Andre Ward said that it “sounded like a gunshot” when Efe Ajagba blasted Brian Howard with a thudding right hand that knocked Howard cold April 10 in Tulsa, Oklahoma.

“Are you kidding me?,” ESPN’s blow-by-blow announcer, Joe Tessitore, exclaimed after Ajagba annihilated Howard with the right hand that produced BoxingScene.com’s “Knockout of the Year” for 2021.

Howard had to wonder the same thing once he realized what had happened in the third round of an encounter ESPN aired from Osage Casino. Ajagba’s power was well documented, but the native Nigerian had gone the distance with Johnnie Rice in his previous appearance, a 10-rounder September 19 at MGM Grand Conference Center in Las Vegas.

The 6-feet-6, 239-pound Ajagba (15-1, 12 KOs) didn’t waste that type of time with Howard, who was 41, yet considered a dangerous puncher himself (15-5, 12 KOs). The 2016 Olympian got great extension on the right hand that landed on Howard’s jaw and rendered him an unconscious, twisted mess on the canvas.

Here’s a clip of Ajagba’s brutal knockout of Howard: https://www.youtube.com/watch?v=p39g8-8fv2w&t=47s

RUNNERS-UP (in chronological order)

Oscar Valdez-Miguel Berchelt: Valdez had dropped Berchelt in the fourth and ninth rounds of a surprisingly one-sided beatdown before he stepped back and connected with a vicious counter left hook that left Berchelt flat on his face in the 10th round of their 130-pound championship match. Referee Russell Mora immediately waved an end to their fight for Berchelt’s WBC super featherweight title February 20 at MGM Grand Conference Center in Las Vegas. Valdez (30-0, 23 KOs) became the second opponent to knock out Berchelt (38-2, 34 KOs) in his countryman’s 10-year pro career.

Here’s a clip of this knockout, which ESPN televised: https://www.youtube.com/watch?v=AkUCINYpVkM&t=65s

Brandun Lee-Samuel Teah: Lee wasn’t fazed by a left hand Teah landed as he was throwing a right that short-circuited his unsuspecting opponent. Teah was unconscious as he fell toward the canvas, on which he landed flat on his back. Referee Johnny Callas stopped their scheduled 10-round fight as soon as Teah hit the canvas, at 1:43 of the third round in a “ShoBox: The New Generation” main event March 10 at Mohegan Sun Arena in Uncasville, Connecticut. The hard-hitting Lee (24-0, 22 KOs), an emerging junior welterweight contender from La Quinta, California, is the only opponent who has knocked out Philadelphia’s Teah (18-4-1, 8 KOs) in Teah’s eight years as a pro.

Here’s a clip of this knockout, which Showtime televised: https://www.youtube.com/watch?v=zqL3scua3g4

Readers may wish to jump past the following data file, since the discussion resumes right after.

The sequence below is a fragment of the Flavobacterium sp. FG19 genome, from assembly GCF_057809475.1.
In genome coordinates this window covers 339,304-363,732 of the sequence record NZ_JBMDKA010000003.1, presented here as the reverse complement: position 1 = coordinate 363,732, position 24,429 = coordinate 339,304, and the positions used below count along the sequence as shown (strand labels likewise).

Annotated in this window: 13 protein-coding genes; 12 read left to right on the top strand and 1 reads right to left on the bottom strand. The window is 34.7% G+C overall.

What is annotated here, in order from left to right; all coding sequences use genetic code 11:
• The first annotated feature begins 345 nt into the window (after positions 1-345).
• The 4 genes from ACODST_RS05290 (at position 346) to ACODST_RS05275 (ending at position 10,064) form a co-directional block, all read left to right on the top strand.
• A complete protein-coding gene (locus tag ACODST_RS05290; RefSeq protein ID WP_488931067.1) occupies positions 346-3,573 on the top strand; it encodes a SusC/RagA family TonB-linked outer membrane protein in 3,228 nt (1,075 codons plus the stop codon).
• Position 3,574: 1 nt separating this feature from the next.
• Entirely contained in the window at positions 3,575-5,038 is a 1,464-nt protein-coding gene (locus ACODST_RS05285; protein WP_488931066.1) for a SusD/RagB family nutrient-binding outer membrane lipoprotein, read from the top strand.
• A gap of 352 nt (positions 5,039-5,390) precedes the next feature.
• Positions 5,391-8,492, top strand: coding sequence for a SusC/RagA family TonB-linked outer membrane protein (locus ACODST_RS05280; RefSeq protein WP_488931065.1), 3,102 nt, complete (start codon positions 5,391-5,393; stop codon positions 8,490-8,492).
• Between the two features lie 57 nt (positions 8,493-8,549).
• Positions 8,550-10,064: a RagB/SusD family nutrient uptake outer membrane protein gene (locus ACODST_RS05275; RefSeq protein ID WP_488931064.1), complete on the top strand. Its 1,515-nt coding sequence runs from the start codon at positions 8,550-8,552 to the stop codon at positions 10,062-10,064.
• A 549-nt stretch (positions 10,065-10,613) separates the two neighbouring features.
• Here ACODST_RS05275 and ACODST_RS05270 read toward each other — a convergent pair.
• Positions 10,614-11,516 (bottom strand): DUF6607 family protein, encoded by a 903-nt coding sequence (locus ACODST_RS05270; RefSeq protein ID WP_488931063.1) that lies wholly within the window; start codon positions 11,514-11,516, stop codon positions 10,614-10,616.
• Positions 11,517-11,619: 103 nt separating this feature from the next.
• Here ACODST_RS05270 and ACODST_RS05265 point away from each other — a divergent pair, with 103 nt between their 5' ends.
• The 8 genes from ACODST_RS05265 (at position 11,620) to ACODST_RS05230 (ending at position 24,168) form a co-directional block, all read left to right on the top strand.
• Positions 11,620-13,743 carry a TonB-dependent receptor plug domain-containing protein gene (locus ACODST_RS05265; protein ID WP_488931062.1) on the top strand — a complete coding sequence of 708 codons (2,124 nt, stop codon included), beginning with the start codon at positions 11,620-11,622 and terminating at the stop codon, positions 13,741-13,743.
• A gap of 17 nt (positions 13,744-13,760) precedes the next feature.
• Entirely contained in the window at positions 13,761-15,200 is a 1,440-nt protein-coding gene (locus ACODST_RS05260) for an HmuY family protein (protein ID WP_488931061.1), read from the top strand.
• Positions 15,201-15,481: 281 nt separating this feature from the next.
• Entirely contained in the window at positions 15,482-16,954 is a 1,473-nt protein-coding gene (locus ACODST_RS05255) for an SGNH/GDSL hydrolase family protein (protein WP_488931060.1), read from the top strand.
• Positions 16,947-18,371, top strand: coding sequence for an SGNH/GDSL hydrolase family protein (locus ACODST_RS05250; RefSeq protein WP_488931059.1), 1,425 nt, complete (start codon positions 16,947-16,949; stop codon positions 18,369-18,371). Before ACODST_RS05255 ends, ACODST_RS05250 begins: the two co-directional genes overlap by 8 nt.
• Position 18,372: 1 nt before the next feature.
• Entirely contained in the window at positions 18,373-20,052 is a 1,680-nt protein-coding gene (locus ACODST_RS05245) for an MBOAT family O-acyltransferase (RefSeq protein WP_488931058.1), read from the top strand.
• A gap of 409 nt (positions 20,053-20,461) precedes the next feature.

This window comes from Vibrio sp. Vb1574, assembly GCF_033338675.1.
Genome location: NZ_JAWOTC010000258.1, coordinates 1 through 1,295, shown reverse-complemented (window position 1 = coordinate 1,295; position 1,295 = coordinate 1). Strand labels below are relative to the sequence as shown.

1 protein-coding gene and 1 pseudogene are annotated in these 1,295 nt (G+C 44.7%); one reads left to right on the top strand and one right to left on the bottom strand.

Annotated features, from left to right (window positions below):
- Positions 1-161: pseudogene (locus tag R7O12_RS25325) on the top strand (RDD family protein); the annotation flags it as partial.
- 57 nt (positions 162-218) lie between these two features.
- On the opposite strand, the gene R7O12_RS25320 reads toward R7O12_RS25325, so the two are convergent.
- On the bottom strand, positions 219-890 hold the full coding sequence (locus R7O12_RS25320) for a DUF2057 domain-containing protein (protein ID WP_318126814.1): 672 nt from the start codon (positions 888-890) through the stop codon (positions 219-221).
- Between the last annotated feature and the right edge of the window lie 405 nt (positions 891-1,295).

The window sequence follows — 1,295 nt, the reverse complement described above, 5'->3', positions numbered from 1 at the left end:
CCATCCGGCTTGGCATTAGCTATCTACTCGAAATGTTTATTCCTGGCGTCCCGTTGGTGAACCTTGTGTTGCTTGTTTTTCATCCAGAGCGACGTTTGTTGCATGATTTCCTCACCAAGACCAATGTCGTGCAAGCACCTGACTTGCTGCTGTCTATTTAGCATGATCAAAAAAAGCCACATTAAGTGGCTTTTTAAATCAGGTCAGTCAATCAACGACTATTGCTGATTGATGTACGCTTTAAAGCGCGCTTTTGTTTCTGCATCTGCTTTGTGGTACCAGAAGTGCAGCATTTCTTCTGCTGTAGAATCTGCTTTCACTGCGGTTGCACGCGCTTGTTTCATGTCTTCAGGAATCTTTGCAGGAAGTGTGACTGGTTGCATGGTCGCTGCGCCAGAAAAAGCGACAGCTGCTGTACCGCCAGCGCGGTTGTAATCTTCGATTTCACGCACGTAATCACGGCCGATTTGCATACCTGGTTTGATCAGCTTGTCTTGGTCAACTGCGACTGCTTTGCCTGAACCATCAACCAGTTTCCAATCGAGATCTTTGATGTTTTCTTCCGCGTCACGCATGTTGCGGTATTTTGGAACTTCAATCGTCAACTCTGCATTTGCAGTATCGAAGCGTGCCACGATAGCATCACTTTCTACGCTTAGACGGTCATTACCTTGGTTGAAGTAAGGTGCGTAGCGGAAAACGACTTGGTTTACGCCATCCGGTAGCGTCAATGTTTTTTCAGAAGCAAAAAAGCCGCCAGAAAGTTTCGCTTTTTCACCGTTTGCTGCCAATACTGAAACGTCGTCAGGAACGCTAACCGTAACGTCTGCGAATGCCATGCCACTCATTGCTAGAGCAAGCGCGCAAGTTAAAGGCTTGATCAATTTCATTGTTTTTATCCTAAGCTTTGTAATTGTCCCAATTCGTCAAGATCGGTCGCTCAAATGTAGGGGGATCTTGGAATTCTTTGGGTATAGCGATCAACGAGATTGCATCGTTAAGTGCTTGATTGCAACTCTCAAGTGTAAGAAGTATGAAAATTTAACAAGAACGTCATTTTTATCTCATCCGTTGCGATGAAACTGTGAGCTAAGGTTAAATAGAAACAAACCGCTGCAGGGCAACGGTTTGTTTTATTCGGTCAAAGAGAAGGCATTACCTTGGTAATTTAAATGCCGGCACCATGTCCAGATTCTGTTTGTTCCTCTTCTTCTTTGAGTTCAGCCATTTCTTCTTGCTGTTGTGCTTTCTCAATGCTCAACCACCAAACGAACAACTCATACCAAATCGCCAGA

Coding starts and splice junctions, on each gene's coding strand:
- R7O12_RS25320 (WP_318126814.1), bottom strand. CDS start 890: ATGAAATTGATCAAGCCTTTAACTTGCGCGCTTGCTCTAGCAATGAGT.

Gabe Rosado-Bektemir Melikuziev: “Bek The Bully” was heavily favored to defeat Rosado and appeared well on his way to doing that when he dropped Rosado during the first round June 19 at Don Haskins Center in El Paso, Texas. Philadelphia’s Rosado responded by blasting Melikuziev with a picture-perfect right hand that landed as Melikuziev threw a left hand in the third round of their super middleweight match. Uzbekistan’s Melikuziev (8-1, 6 KOs) fell to canvas face first in a corner. He got up, but referee Rocky Burke understandably stopped their scheduled 12-round bout. This highlight-reel knockout is the most memorable win Rosado (26-14-1, 15 KOs, 1 NC) has recorded during his 16-year pro career.

Here’s a clip of the knockout, which DAZN streamed: https://www.youtube.com/watch?v=YyNRBwFacyo

Mark Magsayo-Julio Ceja: The Philippines’ Magsayo, who suffered a fifth-round knockdown, was behind on all three scorecards when he cracked Ceja with a devastating right hand and added another right hand as Ceja fell to the canvas. Those two punishing punches knocked Mexico’s Ceja unconscious on the Manny Pacquiao-Yordenis Ugas undercard August 21 at T-Mobile Arena in Las Vegas and caused him to spend the night at a local hospital. This comeback victory earned Magsayo (23-0, 16 KOs) a shot at WBC featherweight champion Gary Russell Jr. (31-1, 18 KOs) on January 22 at Borgata Resort Casino in Atlantic City, New Jersey. Ceja (32-5-1, 28 KOs) lost by knockout or technical knockout for the fourth time in his past seven fights.

Here’s a clip of this knockout, which FOX televised via pay-per-view: https://www.youtube.com/watch?v=mcFMwT7nny0&t=39s

Tyson Fury-Deontay Wilder: Fury fought his way back from two knockdowns during the fourth round to emphatically end their trilogy in the 11th round October 9 at T-Mobile Arena in Las Vegas. Wilder (42-2-1, 41 KOs) appeared exhausted for several rounds, yet he managed to remain dangerous until Fury finally put him away with a crushing right hand that sent the fatigued former WBC heavyweight champion crashing to the canvas. Referee Russell Mora halted their 12-round rubber match immediately and Fury (31-0-1, 22 KOs) defeated Wilder inside the distance in a second straight fight.

Here’s a clip of this knockout, which ESPN and FOX Sports distributed on pay-per-view: https://www.youtube.com/watch?v=DrrnzzssDmw

Jake Paul-Tyron Woodley: Engaged in another competitive cruiserweight contest with the former UFC welterweight champion, Paul stunningly ended their rematch with an unforgettable right hand that knocked Woodley unconscious. Woodley fell to the canvas face-first from a devastating shot he never saw coming December 18 at Amale Arena in Tampa, Florida. The polarizing Paul’s picturesque knockout became one of boxing’s most viral moments of 2021 and encouraged the developing Paul to pursue a fight against former WBC middleweight champ Julio Cesar Chavez Jr.

Here’s a clip of this knockout, which was distributed by Showtime on pay-per-view: https://www.youtube.com/watch?v=1xzYLkxjdag&t=66s

Keith Idec is a senior writer/columnist for BoxingScene.com. He can be reached on Twitter @Idecboxing.



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